”But then how are you supposed to sell it? Sounds like Cixin goods are unmarketable goods!”

”The trick, my dear sir, is to only exhibit what you offer in contexts that are so high-trust, they market themselves, and you only have to say no when you find yourself oversubscribed. If you’re interested, I may be able to squeeze you into my entry-level dark trust experience engineering accelerator in the next cohort. But I’m afraid we’re almost out of time…”

“But I’ve already started doing some regular branding and marketing! There’s a bunch of spam and phishing in our inbound channels but…”

“Ah, in that case you will want my intermediate package that includes basic damage control and presence scrubbing support for unmarketing. I will follow up with my complimentary resources and follow-on options, though as I have said my bandwidth for full-service clients is currently very limited. Goodbye.”

The countdown timer hit zero, and the scene dissolved gracefully, the Pasha’s smile fading last.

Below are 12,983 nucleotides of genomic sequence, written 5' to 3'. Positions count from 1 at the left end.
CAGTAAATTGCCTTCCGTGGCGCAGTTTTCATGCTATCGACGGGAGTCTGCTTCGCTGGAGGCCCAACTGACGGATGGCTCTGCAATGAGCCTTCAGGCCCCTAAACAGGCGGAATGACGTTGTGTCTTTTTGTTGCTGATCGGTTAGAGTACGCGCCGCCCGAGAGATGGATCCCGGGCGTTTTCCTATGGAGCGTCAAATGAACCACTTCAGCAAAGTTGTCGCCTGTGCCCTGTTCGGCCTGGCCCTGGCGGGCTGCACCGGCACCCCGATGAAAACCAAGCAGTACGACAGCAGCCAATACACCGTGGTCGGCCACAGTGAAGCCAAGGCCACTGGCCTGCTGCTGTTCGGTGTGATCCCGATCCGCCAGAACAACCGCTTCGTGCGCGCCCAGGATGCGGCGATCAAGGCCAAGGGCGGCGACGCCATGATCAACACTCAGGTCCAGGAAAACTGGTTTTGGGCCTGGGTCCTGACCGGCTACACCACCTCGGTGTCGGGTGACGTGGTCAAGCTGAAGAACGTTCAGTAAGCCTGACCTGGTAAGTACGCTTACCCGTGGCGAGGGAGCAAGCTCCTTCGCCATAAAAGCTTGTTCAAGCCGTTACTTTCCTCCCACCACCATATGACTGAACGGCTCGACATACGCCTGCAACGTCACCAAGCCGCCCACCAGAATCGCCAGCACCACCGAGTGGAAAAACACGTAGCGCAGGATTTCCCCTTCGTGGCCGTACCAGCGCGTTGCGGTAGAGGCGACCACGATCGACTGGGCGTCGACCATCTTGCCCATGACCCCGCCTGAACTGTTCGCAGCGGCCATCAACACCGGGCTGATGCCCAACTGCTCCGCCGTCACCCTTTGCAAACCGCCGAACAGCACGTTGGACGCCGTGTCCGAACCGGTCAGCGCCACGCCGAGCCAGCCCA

I never did receive the follow-up outreach. I assumed the Pasha had concluded I was not a worthwhile prospect, and had dropped me. Still, I thought about the conversation a lot as I tried to grow my fledgling business, and tried to teach myself Dark Forest marketing theory online. But curiously, there was almost no useful material, and no mention of the free resources the Pasha had mentioned. And I could not figure out how to reach him again — I had found the discounted keycode for the metaverse room introductory session in a random forum, and I never saw it mentioned again. There was no trace of the Dark Forest Marketing Agency anywhere.

It wasn’t until a year later, when I was visiting Istanbul, that the story finally found something of a resolution. When I described my experience to my Turkish host and asked if he knew where I could find “Ibrahim Pasha of the Dark Forest Marketing Agency,” apparently with offices somewhere in the Sultanahmet tourist area, he burst out laughing.